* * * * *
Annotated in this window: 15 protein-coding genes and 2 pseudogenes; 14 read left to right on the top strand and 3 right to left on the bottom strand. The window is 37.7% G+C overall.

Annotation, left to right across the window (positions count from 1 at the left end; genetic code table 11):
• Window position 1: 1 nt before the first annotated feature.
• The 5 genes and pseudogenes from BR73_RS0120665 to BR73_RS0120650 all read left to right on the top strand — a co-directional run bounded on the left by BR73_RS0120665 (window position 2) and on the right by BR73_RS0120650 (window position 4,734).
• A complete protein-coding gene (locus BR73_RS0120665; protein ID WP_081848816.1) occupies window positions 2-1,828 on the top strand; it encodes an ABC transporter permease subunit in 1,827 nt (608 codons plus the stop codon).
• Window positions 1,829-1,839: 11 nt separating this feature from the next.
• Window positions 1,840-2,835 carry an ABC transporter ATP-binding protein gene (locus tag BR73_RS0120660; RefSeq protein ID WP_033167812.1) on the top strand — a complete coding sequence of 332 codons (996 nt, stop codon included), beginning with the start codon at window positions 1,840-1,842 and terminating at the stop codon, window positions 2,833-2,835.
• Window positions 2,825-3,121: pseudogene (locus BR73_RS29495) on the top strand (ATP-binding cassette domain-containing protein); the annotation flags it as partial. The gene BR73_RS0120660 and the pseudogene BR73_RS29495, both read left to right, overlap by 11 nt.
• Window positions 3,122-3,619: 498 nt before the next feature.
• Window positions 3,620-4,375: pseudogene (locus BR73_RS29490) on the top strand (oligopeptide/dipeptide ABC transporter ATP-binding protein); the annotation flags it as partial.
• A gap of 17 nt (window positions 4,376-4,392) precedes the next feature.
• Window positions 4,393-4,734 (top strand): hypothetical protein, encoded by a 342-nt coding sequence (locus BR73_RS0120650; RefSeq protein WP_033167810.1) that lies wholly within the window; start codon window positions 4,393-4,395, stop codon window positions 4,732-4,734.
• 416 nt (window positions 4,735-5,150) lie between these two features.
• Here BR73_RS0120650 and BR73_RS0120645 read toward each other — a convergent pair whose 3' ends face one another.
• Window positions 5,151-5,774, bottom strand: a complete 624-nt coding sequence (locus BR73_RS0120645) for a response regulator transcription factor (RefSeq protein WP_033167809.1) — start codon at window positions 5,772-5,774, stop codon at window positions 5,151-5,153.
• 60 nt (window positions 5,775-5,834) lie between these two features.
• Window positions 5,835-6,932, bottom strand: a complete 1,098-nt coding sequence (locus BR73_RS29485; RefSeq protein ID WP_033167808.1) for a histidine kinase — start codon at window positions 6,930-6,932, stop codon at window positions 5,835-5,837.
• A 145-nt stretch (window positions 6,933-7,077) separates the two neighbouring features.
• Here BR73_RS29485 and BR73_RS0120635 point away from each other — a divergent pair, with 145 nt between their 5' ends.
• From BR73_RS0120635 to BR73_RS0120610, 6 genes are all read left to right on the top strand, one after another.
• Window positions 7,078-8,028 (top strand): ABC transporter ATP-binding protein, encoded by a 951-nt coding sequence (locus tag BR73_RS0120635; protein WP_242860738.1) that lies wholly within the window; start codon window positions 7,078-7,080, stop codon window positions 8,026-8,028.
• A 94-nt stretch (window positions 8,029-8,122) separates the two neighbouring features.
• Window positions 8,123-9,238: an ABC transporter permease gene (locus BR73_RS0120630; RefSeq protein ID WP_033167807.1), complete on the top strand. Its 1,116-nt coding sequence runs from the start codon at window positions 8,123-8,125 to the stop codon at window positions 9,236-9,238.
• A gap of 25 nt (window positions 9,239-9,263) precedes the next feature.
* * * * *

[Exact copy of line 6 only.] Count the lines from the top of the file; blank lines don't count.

• Window positions 1,829-1,839: 11 nt separating this feature from the next.